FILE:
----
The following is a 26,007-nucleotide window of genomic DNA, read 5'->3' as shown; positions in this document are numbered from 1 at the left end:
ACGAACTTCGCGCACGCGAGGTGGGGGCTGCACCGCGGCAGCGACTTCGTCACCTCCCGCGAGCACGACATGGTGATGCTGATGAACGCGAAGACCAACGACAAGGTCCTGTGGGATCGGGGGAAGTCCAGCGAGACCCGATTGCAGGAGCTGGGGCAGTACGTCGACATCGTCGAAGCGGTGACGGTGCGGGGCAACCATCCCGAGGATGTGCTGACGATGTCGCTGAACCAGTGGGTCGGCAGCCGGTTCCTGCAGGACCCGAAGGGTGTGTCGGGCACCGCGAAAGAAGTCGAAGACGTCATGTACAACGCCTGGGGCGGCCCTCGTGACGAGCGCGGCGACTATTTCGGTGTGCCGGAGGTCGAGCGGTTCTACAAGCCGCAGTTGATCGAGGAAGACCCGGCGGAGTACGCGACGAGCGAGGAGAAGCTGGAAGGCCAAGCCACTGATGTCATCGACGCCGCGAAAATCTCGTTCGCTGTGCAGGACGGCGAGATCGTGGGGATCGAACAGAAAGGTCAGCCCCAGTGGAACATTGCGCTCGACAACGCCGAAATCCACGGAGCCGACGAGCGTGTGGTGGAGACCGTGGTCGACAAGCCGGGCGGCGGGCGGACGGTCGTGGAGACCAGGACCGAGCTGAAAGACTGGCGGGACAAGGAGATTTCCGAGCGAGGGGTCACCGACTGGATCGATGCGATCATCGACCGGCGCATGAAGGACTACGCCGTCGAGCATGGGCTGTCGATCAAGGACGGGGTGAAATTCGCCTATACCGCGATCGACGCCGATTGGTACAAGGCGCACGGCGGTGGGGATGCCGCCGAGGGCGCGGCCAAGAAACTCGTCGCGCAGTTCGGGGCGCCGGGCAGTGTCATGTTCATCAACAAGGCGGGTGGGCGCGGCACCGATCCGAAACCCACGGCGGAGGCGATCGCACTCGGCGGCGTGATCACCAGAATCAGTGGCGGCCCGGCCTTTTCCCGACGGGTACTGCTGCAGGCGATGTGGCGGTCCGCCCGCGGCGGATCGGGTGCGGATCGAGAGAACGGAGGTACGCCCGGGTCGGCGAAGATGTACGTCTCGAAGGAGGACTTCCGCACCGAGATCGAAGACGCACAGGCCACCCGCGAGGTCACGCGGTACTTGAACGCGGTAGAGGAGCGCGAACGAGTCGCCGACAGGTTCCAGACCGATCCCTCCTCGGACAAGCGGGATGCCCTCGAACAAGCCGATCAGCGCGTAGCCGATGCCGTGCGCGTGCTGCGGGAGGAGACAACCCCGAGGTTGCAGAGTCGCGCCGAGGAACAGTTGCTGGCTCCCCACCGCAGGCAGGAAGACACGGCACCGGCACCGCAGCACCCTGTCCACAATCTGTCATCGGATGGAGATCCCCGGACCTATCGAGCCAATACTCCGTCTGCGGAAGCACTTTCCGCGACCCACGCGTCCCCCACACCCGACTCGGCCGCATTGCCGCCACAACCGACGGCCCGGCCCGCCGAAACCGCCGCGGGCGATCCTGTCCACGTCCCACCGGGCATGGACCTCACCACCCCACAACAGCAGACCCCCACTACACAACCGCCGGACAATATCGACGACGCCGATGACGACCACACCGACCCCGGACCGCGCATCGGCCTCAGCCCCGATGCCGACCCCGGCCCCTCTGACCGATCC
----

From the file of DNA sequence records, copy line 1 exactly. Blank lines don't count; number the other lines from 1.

The following is a 26,007-nucleotide window of genomic DNA, read 5'->3' as shown; positions in this document are numbered from 1 at the left end: